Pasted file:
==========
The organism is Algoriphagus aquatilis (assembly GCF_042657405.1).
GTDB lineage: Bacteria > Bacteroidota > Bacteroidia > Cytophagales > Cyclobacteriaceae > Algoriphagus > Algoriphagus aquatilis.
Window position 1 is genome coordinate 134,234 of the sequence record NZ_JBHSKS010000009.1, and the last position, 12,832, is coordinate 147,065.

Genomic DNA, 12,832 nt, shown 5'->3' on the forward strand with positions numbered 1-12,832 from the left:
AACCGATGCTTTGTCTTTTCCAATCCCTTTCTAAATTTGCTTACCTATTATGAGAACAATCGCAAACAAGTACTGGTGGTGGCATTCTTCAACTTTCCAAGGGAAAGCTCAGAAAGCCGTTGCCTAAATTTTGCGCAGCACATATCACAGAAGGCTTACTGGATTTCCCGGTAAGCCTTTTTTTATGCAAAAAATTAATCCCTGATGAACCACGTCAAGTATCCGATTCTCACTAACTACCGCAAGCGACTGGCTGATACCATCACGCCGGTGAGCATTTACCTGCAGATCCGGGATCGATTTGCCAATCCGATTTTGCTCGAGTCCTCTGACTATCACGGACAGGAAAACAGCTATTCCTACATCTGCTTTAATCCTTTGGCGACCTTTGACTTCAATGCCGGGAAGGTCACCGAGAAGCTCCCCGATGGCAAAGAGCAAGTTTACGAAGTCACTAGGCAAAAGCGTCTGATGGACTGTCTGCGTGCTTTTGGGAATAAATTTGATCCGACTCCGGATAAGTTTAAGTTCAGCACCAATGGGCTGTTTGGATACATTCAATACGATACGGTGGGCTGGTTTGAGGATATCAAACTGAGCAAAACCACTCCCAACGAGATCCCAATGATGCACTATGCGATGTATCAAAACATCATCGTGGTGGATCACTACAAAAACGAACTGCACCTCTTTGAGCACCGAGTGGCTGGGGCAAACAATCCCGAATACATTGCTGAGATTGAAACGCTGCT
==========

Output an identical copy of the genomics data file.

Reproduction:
The organism is Algoriphagus aquatilis (assembly GCF_042657405.1).
GTDB lineage: Bacteria > Bacteroidota > Bacteroidia > Cytophagales > Cyclobacteriaceae > Algoriphagus > Algoriphagus aquatilis.
Window position 1 is genome coordinate 134,234 of the sequence record NZ_JBHSKS010000009.1, and the last position, 12,832, is coordinate 147,065.

Genomic DNA, 12,832 nt, shown 5'->3' on the forward strand with positions numbered 1-12,832 from the left:
AACCGATGCTTTGTCTTTTCCAATCCCTTTCTAAATTTGCTTACCTATTATGAGAACAATCGCAAACAAGTACTGGTGGTGGCATTCTTCAACTTTCCAAGGGAAAGCTCAGAAAGCCGTTGCCTAAATTTTGCGCAGCACATATCACAGAAGGCTTACTGGATTTCCCGGTAAGCCTTTTTTTATGCAAAAAATTAATCCCTGATGAACCACGTCAAGTATCCGATTCTCACTAACTACCGCAAGCGACTGGCTGATACCATCACGCCGGTGAGCATTTACCTGCAGATCCGGGATCGATTTGCCAATCCGATTTTGCTCGAGTCCTCTGACTATCACGGACAGGAAAACAGCTATTCCTACATCTGCTTTAATCCTTTGGCGACCTTTGACTTCAATGCCGGGAAGGTCACCGAGAAGCTCCCCGATGGCAAAGAGCAAGTTTACGAAGTCACTAGGCAAAAGCGTCTGATGGACTGTCTGCGTGCTTTTGGGAATAAATTTGATCCGACTCCGGATAAGTTTAAGTTCAGCACCAATGGGCTGTTTGGATACATTCAATACGATACGGTGGGCTGGTTTGAGGATATCAAACTGAGCAAAACCACTCCCAACGAGATCCCAATGATGCACTATGCGATGTATCAAAACATCATCGTGGTGGATCACTACAAAAACGAACTGCACCTCTTTGAGCACCGAGTGGCTGGGGCAAACAATCCCGAATACATTGCTGAGATTGAAACGCTGCT